The year 1968 was momentous. Abroad, the Vietnam War raged on, while at home the civil rights movement marched on. Amid the violence and protests and sweeping change, the United States elected a new president and sent a man to orbit around the moon. Before the year’s end, the country would lose two important progressive figures, each struck by an assassin’s bullet: Martin Luther King, Jr. and Robert F. Kennedy. This year marks the 50th anniversary of 1968, meaning the U.S., and the world, will have numerous commemorations about these events, all deserving serious contemplation. And yet, Americans risk misremembering 1968. The events of that year as they relate to race and politics still live on in American public memory and policies, in ways that we continue to fail to understand.
Public memory is how a nation remembers its past. It’s shown through acts of commemoration such as the dedication of statues, presidential proclamations, or national holidays. Memory can bind together the citizens of a nation through symbolism and pageantry. Conversely, it can also gloss over the legacies of important figures and moments. The deaths of King and Kennedy loom large in any misremembering of 1968. Though the two men had minimal interaction in their lifetimes, and what relationship they had was complicated, their assassinations during the same year marked a turning point. They occurred just prior to the rise of a staunch conservative ascendancy and liberal division that have continued to saturate American politics. King’s death left a hole in the moral leadership of the American left, while Kennedy’s death was the end of the optimism that defined the “Camelot”-style politics of the 1960s. For Americans to properly talk about what the nation is missing without those two figures would mean to fully reckon with the myriad of ways the United States has failed to uphold King’s dream and has ignored the words of Robert Kennedy’s campaign for president.
In the public imagination, King is the hero that everyone extols, but few uphold his ideals. During this year’s Super Bowl in February, a Dodge commercial for Ram trucks used part of King’s “Drum Major Instinct” sermon, which he gave in February 1968. Many people objected to the use of his words to sell trucks—especially since his sermon included a denunciation of consumer culture. But it is now commonplace to see King’s powerful image and voice, most notably in constant public use of choice sections of his “I Have a Dream” speech, in ways that have served to minimize his commitment to radical social justice. Recently, President Donald Trump’s proclamation commemorating the 50th anniversary of King’s assassination, stated, “It is not government that will achieve Dr. King’s ideals, but rather the people of this great country who will see to it that our Nation represents all that is good and true, and embodies unity, peace, and justice.” The statement ignores King’s repeated calls for the government to invest billions of dollars in a more aggressive and robust “War on Poverty” program, and for the federal government to support affirmative action programs.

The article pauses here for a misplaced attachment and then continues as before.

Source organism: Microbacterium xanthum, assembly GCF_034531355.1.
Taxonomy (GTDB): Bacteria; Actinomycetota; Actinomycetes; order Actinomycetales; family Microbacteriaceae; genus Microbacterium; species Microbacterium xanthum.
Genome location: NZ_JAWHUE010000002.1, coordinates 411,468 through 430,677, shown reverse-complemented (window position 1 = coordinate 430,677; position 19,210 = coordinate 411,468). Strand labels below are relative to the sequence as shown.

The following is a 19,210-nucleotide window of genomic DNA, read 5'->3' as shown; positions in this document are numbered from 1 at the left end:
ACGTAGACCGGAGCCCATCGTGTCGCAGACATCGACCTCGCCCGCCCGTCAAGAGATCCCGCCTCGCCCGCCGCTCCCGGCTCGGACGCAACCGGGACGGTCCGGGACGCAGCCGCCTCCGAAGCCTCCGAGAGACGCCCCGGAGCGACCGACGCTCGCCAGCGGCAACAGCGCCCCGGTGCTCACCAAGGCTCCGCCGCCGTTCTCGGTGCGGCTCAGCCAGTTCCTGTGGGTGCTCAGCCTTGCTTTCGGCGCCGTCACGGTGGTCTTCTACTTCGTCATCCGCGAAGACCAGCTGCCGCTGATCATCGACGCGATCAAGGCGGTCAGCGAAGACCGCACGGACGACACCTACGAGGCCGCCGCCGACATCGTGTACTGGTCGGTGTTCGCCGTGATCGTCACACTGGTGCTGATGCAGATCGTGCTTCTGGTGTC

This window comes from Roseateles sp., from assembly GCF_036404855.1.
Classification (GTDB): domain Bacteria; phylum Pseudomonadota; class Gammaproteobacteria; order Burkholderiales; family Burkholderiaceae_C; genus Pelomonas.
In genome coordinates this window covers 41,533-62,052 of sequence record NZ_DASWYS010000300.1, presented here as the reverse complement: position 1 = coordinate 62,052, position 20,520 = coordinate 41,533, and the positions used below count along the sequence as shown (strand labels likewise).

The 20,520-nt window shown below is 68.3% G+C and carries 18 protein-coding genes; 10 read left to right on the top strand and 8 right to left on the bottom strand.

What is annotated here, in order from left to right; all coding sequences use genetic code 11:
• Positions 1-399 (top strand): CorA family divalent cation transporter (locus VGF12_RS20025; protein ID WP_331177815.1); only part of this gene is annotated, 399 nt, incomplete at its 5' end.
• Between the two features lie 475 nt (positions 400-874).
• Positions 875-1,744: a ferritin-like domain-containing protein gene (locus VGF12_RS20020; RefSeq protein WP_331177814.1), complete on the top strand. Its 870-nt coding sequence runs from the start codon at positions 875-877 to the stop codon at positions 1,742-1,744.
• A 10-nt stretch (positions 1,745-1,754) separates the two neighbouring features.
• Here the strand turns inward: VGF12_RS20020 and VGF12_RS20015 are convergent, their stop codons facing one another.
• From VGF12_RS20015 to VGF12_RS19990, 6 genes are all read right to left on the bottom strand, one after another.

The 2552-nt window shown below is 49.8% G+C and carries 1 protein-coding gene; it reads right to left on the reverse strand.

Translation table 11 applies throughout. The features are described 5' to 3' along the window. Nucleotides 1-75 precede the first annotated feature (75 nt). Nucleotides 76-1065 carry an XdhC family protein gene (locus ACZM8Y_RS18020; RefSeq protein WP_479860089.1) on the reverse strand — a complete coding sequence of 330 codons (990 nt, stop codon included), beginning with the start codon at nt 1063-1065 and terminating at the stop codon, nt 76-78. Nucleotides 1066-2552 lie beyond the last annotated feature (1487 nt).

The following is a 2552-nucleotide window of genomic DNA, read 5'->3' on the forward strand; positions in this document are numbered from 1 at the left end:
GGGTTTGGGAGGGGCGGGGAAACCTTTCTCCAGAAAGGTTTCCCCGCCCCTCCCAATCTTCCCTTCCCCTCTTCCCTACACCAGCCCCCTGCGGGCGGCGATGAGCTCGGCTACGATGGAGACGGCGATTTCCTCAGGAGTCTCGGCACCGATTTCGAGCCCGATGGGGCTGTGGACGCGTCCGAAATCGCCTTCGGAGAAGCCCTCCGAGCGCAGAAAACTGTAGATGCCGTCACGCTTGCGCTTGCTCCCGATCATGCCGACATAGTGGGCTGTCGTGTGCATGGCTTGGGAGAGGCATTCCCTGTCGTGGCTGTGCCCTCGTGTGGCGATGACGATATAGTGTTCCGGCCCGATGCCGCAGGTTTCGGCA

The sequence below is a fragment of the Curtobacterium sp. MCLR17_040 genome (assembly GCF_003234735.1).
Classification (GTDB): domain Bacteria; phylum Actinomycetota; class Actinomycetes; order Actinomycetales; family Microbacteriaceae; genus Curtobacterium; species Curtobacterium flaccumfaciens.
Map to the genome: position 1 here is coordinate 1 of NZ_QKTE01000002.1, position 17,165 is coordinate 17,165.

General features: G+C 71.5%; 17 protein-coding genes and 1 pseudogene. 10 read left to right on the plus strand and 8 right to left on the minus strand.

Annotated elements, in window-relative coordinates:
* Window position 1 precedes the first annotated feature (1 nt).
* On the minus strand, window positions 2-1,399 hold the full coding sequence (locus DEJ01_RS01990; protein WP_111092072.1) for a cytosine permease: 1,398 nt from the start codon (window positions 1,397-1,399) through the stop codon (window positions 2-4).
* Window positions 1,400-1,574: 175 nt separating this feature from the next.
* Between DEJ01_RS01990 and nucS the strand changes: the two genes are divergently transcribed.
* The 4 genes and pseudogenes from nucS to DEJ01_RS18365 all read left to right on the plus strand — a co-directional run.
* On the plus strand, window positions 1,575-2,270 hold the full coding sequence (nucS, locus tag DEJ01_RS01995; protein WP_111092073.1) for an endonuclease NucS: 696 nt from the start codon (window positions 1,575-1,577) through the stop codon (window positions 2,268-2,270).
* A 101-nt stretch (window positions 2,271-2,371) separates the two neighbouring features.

Likewise, Robert Kennedy’s 1968 run for president, and his broader political career, have been largely minimized to a collective memory of what could have been. The full picture of his political trajectory—from working for Senator Joseph McCarthy in the 1950s to being a stalwart opponent of the Vietnam War in 1968—should be highlighted and examined more often, as opposed to merely consigning him the role of a lost son of a political dynasty. Too often, his work with McCarthy is minimized in the public lore surrounding Kennedy’s life. And yet, his views on tackling racism and discrimination in a forthright manner, along with seeing the importance of community control of critical Great Society programs, allowed him to campaign for the creation of a liberal coalition that could have replaced the faltering New Deal liberalism that was losing steam by 1968.
Today, the discussion around King’s death may at times include mentioning why he was in Memphis: to help with a sanitation workers’ strike in that city. Such recollections of King’s final days also make mention of his Poor People’s Campaign, his last fight for freedom. Examining the Poor People’s Campaign up close shows what the American left could have been, if not for King’s death: a multiracial alliance dedicated to fighting the issue of poverty. Instead, after his death, the Poor People’s Campaign largely collapsed under leadership failures in Washington, D.C. It would be decades—until the Occupy Wall Street Movement—when issues of economic inequality once again gained the kind of mainstream political attention it had in the late 1960s. Campaigns such as the Rev. William Barber’s attempt to resuscitate the Poor People’s Campaign for a new generation speak to the fact that the urgency of activism on display in 1968 still has something to say for activists today hungry for new visionaries—and new visions.
There was distance between King and Kennedy’s views, but both men believed something needed to be done to alleviate poverty in the richest nation in the world. Kennedy’s 1968 speech at the University of Kansas posed deep questions about what Americans truly valued. He argued that gross national product did not measure “the health of our children, the quality of their education or the joy of their play.” Two years earlier, King and other civil rights leaders offered their “Freedom Budget” as one example of how they thought about the intersection of race, poverty, and the economy. A. Philip Randolph wrote in his introduction to the budget that they could eliminate poverty “not in some distant future, not in this generation, but within the next ten years!” Such promises seem grandiose today, but that speaks less to a naivete about economics and more to a modern-day paucity of political courage.